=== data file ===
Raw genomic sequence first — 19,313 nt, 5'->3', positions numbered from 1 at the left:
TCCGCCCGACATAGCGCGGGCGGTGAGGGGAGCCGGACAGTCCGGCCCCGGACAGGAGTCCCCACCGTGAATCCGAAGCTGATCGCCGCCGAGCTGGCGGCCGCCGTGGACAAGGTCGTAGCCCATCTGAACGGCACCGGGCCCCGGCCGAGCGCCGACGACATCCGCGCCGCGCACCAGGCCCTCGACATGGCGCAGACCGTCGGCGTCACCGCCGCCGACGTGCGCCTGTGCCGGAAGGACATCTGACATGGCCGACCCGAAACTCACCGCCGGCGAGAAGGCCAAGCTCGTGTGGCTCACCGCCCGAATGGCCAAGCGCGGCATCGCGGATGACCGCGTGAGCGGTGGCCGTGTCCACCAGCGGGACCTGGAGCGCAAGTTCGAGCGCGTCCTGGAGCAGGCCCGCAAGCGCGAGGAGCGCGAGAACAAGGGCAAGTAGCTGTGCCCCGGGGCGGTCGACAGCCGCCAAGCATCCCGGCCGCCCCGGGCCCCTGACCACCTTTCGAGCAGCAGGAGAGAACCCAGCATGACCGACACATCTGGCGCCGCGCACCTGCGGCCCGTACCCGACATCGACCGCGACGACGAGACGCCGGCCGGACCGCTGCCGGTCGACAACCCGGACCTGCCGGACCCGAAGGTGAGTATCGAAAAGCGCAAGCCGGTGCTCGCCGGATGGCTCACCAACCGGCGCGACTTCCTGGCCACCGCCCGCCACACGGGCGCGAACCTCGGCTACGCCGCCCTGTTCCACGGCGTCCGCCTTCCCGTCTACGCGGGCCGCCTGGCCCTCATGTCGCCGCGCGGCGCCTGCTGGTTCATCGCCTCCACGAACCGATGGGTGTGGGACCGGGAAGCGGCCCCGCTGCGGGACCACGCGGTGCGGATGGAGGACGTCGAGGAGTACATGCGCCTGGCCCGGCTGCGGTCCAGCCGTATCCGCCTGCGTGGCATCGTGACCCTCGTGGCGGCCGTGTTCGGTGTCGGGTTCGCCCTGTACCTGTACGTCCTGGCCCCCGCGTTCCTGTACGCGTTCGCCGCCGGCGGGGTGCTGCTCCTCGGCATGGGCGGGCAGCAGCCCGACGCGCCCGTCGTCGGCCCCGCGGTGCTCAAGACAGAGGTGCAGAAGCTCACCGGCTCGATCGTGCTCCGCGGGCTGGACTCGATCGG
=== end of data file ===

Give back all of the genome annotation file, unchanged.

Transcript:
Raw genomic sequence first — 19,313 nt, 5'->3', positions numbered from 1 at the left:
TCCGCCCGACATAGCGCGGGCGGTGAGGGGAGCCGGACAGTCCGGCCCCGGACAGGAGTCCCCACCGTGAATCCGAAGCTGATCGCCGCCGAGCTGGCGGCCGCCGTGGACAAGGTCGTAGCCCATCTGAACGGCACCGGGCCCCGGCCGAGCGCCGACGACATCCGCGCCGCGCACCAGGCCCTCGACATGGCGCAGACCGTCGGCGTCACCGCCGCCGACGTGCGCCTGTGCCGGAAGGACATCTGACATGGCCGACCCGAAACTCACCGCCGGCGAGAAGGCCAAGCTCGTGTGGCTCACCGCCCGAATGGCCAAGCGCGGCATCGCGGATGACCGCGTGAGCGGTGGCCGTGTCCACCAGCGGGACCTGGAGCGCAAGTTCGAGCGCGTCCTGGAGCAGGCCCGCAAGCGCGAGGAGCGCGAGAACAAGGGCAAGTAGCTGTGCCCCGGGGCGGTCGACAGCCGCCAAGCATCCCGGCCGCCCCGGGCCCCTGACCACCTTTCGAGCAGCAGGAGAGAACCCAGCATGACCGACACATCTGGCGCCGCGCACCTGCGGCCCGTACCCGACATCGACCGCGACGACGAGACGCCGGCCGGACCGCTGCCGGTCGACAACCCGGACCTGCCGGACCCGAAGGTGAGTATCGAAAAGCGCAAGCCGGTGCTCGCCGGATGGCTCACCAACCGGCGCGACTTCCTGGCCACCGCCCGCCACACGGGCGCGAACCTCGGCTACGCCGCCCTGTTCCACGGCGTCCGCCTTCCCGTCTACGCGGGCCGCCTGGCCCTCATGTCGCCGCGCGGCGCCTGCTGGTTCATCGCCTCCACGAACCGATGGGTGTGGGACCGGGAAGCGGCCCCGCTGCGGGACCACGCGGTGCGGATGGAGGACGTCGAGGAGTACATGCGCCTGGCCCGGCTGCGGTCCAGCCGTATCCGCCTGCGTGGCATCGTGACCCTCGTGGCGGCCGTGTTCGGTGTCGGGTTCGCCCTGTACCTGTACGTCCTGGCCCCCGCGTTCCTGTACGCGTTCGCCGCCGGCGGGGTGCTGCTCCTCGGCATGGGCGGGCAGCAGCCCGACGCGCCCGTCGTCGGCCCCGCGGTGCTCAAGACAGAGGTGCAGAAGCTCACCGGCTCGATCGTGCTCCGCGGGCTGGACTCGATCGG